I am currently at the point of having some confusion by social interactions such as communicating with the kid’s teachers. I am still processing the interaction with the OT; there was more that happened with her. Thankfully, through all of this I had the positive social experience with my family to help alleviate my confusion about their concern or feelings toward me. Honestly, I still struggle and feel unsure. I am also thankful that I had online support to help balance out my feelings as well. Although, I have been confused as to whether I am overreacting and did fall into similar patterns, I have been able to see my pattern. This enabled me to take charge of my thoughts. I decided to look it up to see if it is “normal” to have stress and fears about a cancer scare and other unknown medical issues.
To clarify, it is “normal” and it is ok. (That is for others and for “Future Angel.”)
I read this The Mammogram Experiment: How Emotions Can Affect High-Stakes Decision-Making and found it interesting. Personally, this situation would not deter me from getting my next mammogram, it makes me want to stay on top of the situation so I do not have go through the process of waiting. I hate waiting. Waiting can cause me some of the most irrational fears and anxiety. The only way that I can deal with waiting is to try to ignore it – I am good at that. Part of my anxiety was that I did not know what to expect. Those who went through it before did not share because they did not want to cause me anxiety.
Do you see a pattern here?
People seem to think by not talking to me or not telling me anything that they are helping me. They feel by not addressing the issues that they are comforting me. No, no, and NO! This does not help me. It makes everything worse because it leaves me to fill my mind with irrational thoughts. I begin to feel as if I do not matter and that I should be all right with everything. Not talking about something, or not expressing things leaves big gaping holes in my brainwaves that have got to be filled with something otherwise I loop until I become depressed, filled with panic, meltdown, or shutdown.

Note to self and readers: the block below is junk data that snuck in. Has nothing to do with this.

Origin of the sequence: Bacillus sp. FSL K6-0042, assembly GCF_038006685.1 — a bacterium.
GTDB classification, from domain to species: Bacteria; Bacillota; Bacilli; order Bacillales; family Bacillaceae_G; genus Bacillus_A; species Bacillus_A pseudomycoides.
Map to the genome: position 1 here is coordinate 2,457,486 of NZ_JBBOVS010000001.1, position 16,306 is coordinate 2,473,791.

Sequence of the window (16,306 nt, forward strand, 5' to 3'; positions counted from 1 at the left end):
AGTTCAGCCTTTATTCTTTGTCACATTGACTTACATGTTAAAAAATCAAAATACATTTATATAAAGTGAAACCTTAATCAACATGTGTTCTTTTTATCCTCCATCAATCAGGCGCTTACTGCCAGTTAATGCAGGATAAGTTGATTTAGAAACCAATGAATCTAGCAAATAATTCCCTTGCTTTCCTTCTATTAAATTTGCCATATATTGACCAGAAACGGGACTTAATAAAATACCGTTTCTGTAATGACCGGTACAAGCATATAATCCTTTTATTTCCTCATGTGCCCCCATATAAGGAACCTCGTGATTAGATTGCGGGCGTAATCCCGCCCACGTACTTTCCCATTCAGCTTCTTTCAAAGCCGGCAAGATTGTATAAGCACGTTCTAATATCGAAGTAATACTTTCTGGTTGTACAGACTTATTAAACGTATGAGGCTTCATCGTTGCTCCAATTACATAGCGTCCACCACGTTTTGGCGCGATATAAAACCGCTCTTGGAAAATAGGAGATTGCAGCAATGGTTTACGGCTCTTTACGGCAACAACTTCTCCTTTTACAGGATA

For any first timers with a mammogram I found this 10 Ways to Blast First-Time Mammogram Stress.
I should have looked it up before going, but I had so much going on that I did not think of it. Plus I was “ignoring” it. I will share more about what happened on that day in another post because I had an encounter with someone who caused me pain and confusion during junior high and high school. I had a meltdown that I desperately tried to stop, but could not. I had another scare while getting my mammogram. I was sensory bombarded ALL over my body! Then, I had guilt for not having anything wrong with me. I want to talk about that more in another post. In this post, I wanted to share because I have a feeling that others may understand or feel similar things as I have expressed here.
Part of the process of recovery and healing is to learn to validate your own emotions.
I still look to others words, actions, and responses to gauge what I should be feeling. There is a major default here; I do not know how to read people! My perceptions are distorted and influenced by years and years of feeling invalidated. Some of it is my lack of understanding with social situations, but there are also very distinctive examples in my life where my emotions, feelings, words, and me as a person has been made to feel invalid.
I am working through this.
What helped me the most and gave me the red flag to evaluate my thoughts were the validating words I did receive from people. It made this whole experience come out as a positive in many ways. People tend to forget the power of their words. For me, having several people validate my feelings and confirm that it was ok did help stop a spiral of negative thoughts. Many times that is all takes; I have seen this with Daniel, Ariel, and Joshua. When I let them know that it is perfectly fine to feel what they are feeling, they are more receptive and begin to communicate.
Some more resources:
(About stress) Why Didn’t I See It Coming?
Validation and Empowerment (This had good information about balance on the topic of emotional validation.)
“Emotional validation without empowerment is not true compassion but ineffectual pity, and empowerment without emotional validation makes clients feel that you’re not really “getting them,” you’re just telling them how they should feel.”